That’s so wonderful to hear! I seriously cannot praise them enough. Check it out with a reusable canvas tote and some cloth produce sacks in hand and you’ll be well on your way. Enjoy!

  2. Elanor says:

    This is something I remember the UK supermarkets trying to crack down on in recent years. I couldn’t believe the amount of waste that comes from all our household food! We always try to recycle best we can, but sometimes it’s not easy to find an alternative…

    • Lauren says:

      Yes! It’s so hard for large companies to want to change “business as usual,” here and all over the world. I believe the best thing you can do in that situation is exercise your power as a customer and choose to spend your money in places that are more sustainable and generally more thoughtful (like farmers markets and bulk bin shops). Were you able to find any markets or bulk stores near you with the databases I shared?

  3. Sarah says:

    This is a great post. I have always wanted to shop at a market, for all these reasons. Sadly though, I don’t drive and there are none anywhere near me!

    • Lauren says:

      Aw, that’s a bummer! Sometimes they are a little out of the way. Do you have a friend you could make your farmers market buddy?

  4. Nancy Laws says:

    Really awesome tips, I never stopped to think about it, but there really is a lot of waste in traditional grocery stores….I have seen the individually wrapped cucumbers and always wondered what the point is…I am loving local farmers markets too and love the west side market in Cleveland.

    • Lauren says:

      Honestly, I think people have gotten too obsessed with this idea of everything being hyper-clean. It’s crazy isn’t it?! Thanks for your comment! 🙂

  5. Haley says:

    Man I wish we had a year-round Farm’ers Market, or co-op we could use in the winter! We do have Sprouts, thankfully, but I’m sure they ship in things like berries and tomatoes and such.

    I figure I just do the best I can. We typically have a garden (although this year’s garden was an epic flop!), so I do can tomatoes and shred zucchini and such. I buy peaches from a local fruit stand and can those as well. We also have two apple trees that I make applesauce from.

    I am currently looking into buying meat from a local meat company. Even if I won’t give up meat, I can at least buy it from a local source and support a small business and 4H.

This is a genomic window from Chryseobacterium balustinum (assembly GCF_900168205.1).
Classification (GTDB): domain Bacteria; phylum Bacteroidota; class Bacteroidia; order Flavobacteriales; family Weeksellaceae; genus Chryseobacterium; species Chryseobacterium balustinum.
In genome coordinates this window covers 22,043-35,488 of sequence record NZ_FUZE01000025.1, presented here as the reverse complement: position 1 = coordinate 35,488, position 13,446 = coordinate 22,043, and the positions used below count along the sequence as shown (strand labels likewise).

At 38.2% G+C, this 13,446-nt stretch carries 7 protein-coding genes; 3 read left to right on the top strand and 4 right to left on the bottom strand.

I think it’s more about making small changes and doing the best with where we live. Currently I struggle more with reducing waste for laundry and household things than groceries.

  6. Julie says:

    Love this, my ?? is when you buy at the bulk bins, do they let you use your own containers? All of the bulk bins around here still have the plastic bags to put the bulk items in, so I’m still having to use plastic if I go that route, which sort of defeats the purpose. Suggestions???

    • Lauren says:

      Yes, definitely! Just weigh your empty containers at home (or at the store) before you fill them and mark down their un-filled weight. Then when you fill them up you will pay only for what you’ve added 🙂 Mason jars work great, or even cloth bags with a draw string. Let me know if you have other questions!

  7. Scarlett Frey says:

    It’s so hard trying to go zero waste when your husband doesn’t want too. It makes things immensely difficult. Also, our area doesn’t have a farmers market or recycles ?.
    Luckily, on occasion, I’m able to get fresh meat and canned produce from my grandmother who farms.

    • Lauren says:

      Hey Scarlett! Our world is not built for zero wasters – it just isn’t! Sometimes you just do what you can do, and that’s enough. If you’re struggling to find package-free goods at your grocery, see if you can take home only recyclables or buy things in larger volumes (for example: a huge bag of oatmeal that will last a year, versus a new container every month). As for going zero waste alongside your husband…that’s something you’ll need to take day by day. See if there are small baby steps you can agree on! Like, bringing reusable bags to the store or trying to buy less plastic. Good luck!

  8. Heather says:

    This may be a dumb question but I’m new to this so bare with me. How do you prepare your bulk food to freeze it? Plastic bags have always been OUr go To. Do other ways avoid freezer burn?

    • Lauren says:

      It really depends on what you are freezing. Zero Waste Chef has a great blog post entirely about freezing foods without plastic (I follow her recommendations). Definitely check it out!